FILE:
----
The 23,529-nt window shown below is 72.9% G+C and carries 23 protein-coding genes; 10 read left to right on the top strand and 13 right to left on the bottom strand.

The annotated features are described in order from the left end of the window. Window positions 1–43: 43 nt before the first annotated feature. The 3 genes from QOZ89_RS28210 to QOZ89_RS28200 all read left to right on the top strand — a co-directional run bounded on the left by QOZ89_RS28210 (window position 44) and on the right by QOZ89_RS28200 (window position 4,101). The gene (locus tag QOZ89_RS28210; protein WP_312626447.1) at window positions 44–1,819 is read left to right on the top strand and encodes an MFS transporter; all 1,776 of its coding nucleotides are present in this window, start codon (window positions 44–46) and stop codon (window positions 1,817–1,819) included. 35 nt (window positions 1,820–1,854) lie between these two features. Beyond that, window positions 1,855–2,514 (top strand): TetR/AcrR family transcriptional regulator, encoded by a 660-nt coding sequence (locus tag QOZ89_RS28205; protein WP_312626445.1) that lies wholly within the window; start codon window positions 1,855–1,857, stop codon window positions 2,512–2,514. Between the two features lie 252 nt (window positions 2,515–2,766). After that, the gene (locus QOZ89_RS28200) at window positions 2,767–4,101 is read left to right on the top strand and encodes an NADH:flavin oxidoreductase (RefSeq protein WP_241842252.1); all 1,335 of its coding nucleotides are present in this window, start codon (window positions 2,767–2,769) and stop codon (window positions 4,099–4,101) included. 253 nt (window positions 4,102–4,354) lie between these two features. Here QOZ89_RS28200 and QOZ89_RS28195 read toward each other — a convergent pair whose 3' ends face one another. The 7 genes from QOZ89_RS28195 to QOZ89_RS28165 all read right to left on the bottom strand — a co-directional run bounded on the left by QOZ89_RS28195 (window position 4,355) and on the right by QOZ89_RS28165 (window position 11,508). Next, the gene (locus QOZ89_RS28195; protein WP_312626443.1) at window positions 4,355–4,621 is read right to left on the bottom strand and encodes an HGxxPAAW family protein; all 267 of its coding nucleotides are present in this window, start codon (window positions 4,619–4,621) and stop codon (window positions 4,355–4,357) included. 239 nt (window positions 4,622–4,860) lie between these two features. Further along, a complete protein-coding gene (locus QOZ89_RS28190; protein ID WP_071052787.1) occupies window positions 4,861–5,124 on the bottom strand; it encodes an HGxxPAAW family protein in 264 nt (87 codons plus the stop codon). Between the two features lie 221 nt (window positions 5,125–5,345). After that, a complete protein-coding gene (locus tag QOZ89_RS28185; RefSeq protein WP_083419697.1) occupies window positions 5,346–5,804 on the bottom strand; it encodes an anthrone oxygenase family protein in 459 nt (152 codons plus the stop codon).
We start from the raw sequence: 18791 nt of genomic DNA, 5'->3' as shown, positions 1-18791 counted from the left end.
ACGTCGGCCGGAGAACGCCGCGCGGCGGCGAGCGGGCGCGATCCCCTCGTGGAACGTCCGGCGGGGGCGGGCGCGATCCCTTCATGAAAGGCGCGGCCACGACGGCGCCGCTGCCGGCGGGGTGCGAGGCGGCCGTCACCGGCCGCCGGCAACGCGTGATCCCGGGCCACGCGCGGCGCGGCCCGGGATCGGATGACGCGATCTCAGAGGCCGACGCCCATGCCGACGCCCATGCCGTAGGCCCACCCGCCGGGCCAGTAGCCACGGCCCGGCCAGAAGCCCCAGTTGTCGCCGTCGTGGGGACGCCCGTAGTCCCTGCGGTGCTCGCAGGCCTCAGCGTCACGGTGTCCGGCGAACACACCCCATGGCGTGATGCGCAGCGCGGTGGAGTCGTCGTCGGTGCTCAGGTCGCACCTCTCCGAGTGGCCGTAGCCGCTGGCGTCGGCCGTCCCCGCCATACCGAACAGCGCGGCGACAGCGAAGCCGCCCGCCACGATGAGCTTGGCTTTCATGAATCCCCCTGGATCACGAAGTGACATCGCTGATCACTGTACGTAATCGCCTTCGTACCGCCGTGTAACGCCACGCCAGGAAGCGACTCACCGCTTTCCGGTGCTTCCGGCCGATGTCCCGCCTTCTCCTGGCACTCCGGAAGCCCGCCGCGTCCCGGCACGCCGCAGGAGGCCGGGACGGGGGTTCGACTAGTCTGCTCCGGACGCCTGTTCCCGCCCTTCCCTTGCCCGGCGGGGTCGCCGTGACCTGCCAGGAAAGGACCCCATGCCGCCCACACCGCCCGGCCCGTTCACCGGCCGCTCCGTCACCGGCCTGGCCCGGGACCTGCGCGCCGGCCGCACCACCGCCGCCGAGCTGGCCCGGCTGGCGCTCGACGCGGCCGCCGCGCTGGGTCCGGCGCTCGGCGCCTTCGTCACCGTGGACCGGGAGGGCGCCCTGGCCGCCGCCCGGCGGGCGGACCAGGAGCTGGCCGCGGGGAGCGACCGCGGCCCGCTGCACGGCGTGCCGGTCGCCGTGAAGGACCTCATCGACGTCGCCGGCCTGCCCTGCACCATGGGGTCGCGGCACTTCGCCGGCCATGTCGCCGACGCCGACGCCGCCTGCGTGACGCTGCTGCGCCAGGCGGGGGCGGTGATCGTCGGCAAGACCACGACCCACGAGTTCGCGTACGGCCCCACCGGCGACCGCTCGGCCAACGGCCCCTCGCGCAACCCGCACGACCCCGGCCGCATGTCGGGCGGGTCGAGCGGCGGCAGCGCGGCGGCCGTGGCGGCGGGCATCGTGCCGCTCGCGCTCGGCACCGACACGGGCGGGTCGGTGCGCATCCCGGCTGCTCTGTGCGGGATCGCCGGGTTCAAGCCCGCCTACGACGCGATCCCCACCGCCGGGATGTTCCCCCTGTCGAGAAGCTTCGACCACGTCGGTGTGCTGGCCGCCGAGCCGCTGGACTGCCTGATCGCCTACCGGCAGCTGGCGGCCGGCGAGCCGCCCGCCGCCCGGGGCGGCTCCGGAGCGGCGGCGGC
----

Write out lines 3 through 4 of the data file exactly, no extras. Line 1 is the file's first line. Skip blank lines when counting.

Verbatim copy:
We start from the raw sequence: 18791 nt of genomic DNA, 5'->3' as shown, positions 1-18791 counted from the left end.
ACGTCGGCCGGAGAACGCCGCGCGGCGGCGAGCGGGCGCGATCCCCTCGTGGAACGTCCGGCGGGGGCGGGCGCGATCCCTTCATGAAAGGCGCGGCCACGACGGCGCCGCTGCCGGCGGGGTGCGAGGCGGCCGTCACCGGCCGCCGGCAACGCGTGATCCCGGGCCACGCGCGGCGCGGCCCGGGATCGGATGACGCGATCTCAGAGGCCGACGCCCATGCCGACGCCCATGCCGTAGGCCCACCCGCCGGGCCAGTAGCCACGGCCCGGCCAGAAGCCCCAGTTGTCGCCGTCGTGGGGACGCCCGTAGTCCCTGCGGTGCTCGCAGGCCTCAGCGTCACGGTGTCCGGCGAACACACCCCATGGCGTGATGCGCAGCGCGGTGGAGTCGTCGTCGGTGCTCAGGTCGCACCTCTCCGAGTGGCCGTAGCCGCTGGCGTCGGCCGTCCCCGCCATACCGAACAGCGCGGCGACAGCGAAGCCGCCCGCCACGATGAGCTTGGCTTTCATGAATCCCCCTGGATCACGAAGTGACATCGCTGATCACTGTACGTAATCGCCTTCGTACCGCCGTGTAACGCCACGCCAGGAAGCGACTCACCGCTTTCCGGTGCTTCCGGCCGATGTCCCGCCTTCTCCTGGCACTCCGGAAGCCCGCCGCGTCCCGGCACGCCGCAGGAGGCCGGGACGGGGGTTCGACTAGTCTGCTCCGGACGCCTGTTCCCGCCCTTCCCTTGCCCGGCGGGGTCGCCGTGACCTGCCAGGAAAGGACCCCATGCCGCCCACACCGCCCGGCCCGTTCACCGGCCGCTCCGTCACCGGCCTGGCCCGGGACCTGCGCGCCGGCCGCACCACCGCCGCCGAGCTGGCCCGGCTGGCGCTCGACGCGGCCGCCGCGCTGGGTCCGGCGCTCGGCGCCTTCGTCACCGTGGACCGGGAGGGCGCCCTGGCCGCCGCCCGGCGGGCGGACCAGGAGCTGGCCGCGGGGAGCGACCGCGGCCCGCTGCACGGCGTGCCGGTCGCCGTGAAGGACCTCATCGACGTCGCCGGCCTGCCCTGCACCATGGGGTCGCGGCACTTCGCCGGCCATGTCGCCGACGCCGACGCCGCCTGCGTGACGCTGCTGCGCCAGGCGGGGGCGGTGATCGTCGGCAAGACCACGACCCACGAGTTCGCGTACGGCCCCACCGGCGACCGCTCGGCCAACGGCCCCTCGCGCAACCCGCACGACCCCGGCCGCATGTCGGGCGGGTCGAGCGGCGGCAGCGCGGCGGCCGTGGCGGCGGGCATCGTGCCGCTCGCGCTCGGCACCGACACGGGCGGGTCGGTGCGCATCCCGGCTGCTCTGTGCGGGATCGCCGGGTTCAAGCCCGCCTACGACGCGATCCCCACCGCCGGGATGTTCCCCCTGTCGAGAAGCTTCGACCACGTCGGTGTGCTGGCCGCCGAGCCGCTGGACTGCCTGATCGCCTACCGGCAGCTGGCGGCCGGCGAGCCGCCCGCCGCCCGGGGCGGCTCCGGAGCGGCGGCGGC